“I’ll never know and neither will you of the life you don’t choose. We’ll only know that whatever that sister life was, it was important and beautiful and not ours. It was the ghost ship that didn’t carry us. There’s nothing to do but salute it from the shore.”
3. We Are All Savages Inside (on insatiable jealousy)
“Awful Jealous Person, there is hope for you. You, too, can be a person who didn’t give up. Most of the people who didn’t give up realized that in order to thrive they had to dismantle the ugly jealous god in their heads so they could instead serve something greater: their own work.”
4. The Bad Things You Did (on finding redemption after doing wrong)
“Years after I stopped stealing things I was sitting alone by a river. As I sat looking at the water I found myself thinking about all the things I’d taken that didn’t belong to me and before I even knew what I was doing I began picking a blade of grass for each one and then dropping it into the water. I am forgiven, I thought as I let go of the blade that stood in for the blue eye shadow. I am forgiven, I thought for each of those fancy soaps. I am forgiven, for the dog figurine and the pretty sweater, and so on until I’d let all the bad things I’d done float right on down the river and I’d said I am forgiven so many times it felt like I really was.”
5. The Magic of Wanting to Be (on being single at an older age and wanting to find love again despite years of baggage)
”I remembered a younger version of myself as I pondered your letter. I recalled a time fifteen years ago, when I was sitting in a café with Mr. Sugar. We’d only been lovers for a month, but we were already in deep, thick in the thrall of the you-tell-me-everything-and-I’ll-tell-you-everything-because-I-love-you-so-madly stage, and on this particular afternoon I was telling him the harrowing tale of how I’d gotten pregnant by a heroin addict the year before and how I’d felt so angry and sad and self-destructive over having an abortion that I’d intentionally sliced a shallow line in my arm with a knife, even though I’d never done that before. When I got to the part about cutting myself, Mr. Sugar stopped me. He said, ‘Don’t get me wrong. I want to hear everything about your life. But I want you to know that you don’t need to tell me this to get me to love you. You don’t have to be broken for me.’”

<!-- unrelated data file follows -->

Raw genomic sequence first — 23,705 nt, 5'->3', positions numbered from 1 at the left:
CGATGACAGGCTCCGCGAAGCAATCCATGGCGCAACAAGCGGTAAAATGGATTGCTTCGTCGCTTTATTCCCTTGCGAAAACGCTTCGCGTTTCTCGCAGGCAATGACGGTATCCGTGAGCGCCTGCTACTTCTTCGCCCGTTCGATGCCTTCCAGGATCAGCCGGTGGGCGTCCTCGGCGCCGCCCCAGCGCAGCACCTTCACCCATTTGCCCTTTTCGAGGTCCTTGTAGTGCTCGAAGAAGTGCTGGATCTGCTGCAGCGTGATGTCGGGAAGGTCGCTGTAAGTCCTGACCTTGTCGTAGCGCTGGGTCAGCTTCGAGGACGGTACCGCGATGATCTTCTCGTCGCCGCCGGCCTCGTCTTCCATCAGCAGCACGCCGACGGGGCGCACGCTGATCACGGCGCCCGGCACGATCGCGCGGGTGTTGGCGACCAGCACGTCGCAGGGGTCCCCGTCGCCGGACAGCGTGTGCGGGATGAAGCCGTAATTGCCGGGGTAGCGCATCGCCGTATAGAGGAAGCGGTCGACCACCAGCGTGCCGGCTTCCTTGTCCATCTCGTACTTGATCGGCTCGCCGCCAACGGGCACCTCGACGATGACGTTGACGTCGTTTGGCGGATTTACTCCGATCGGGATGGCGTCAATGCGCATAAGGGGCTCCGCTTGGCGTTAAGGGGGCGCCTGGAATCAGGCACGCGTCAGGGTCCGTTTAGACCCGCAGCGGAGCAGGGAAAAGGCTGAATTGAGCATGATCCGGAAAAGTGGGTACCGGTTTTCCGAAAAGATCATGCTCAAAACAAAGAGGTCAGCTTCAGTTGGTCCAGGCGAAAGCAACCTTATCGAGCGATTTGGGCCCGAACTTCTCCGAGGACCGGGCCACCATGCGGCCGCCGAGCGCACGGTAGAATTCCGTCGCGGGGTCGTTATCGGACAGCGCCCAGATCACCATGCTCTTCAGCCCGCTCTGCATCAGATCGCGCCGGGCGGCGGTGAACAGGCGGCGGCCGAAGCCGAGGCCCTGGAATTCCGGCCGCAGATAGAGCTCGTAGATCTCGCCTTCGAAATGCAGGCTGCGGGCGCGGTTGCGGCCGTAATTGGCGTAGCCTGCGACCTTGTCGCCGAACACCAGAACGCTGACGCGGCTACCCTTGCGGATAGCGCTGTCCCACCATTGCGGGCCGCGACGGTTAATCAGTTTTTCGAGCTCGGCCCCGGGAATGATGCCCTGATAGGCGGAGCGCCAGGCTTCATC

6. A Big Life (on finding an emotional and financial identity separate from one’s parents)
“You know the best thing about paying your own bills? No one can tell you what to do with your money. You say your parents are emotionally unsupportive. You say you’re weary of their intentions. You say they don’t see you for the vibrant woman that you are. Well, the moment you sign that paper absolving them of their financial obligation to your debts, you are free. You may love them, you may despise them, you may choose to have whatever sort of relationship you choose to have with them, but you are no longer beholden to them in this one particular and important way. You are financially accountable only to yourself. If they express disdain for the jobs you have or the way you spend your money, you can rightly tell them it’s none of their damn business. They have absolutely no power over you in this regard. No one does. That’s a mighty liberating thing.”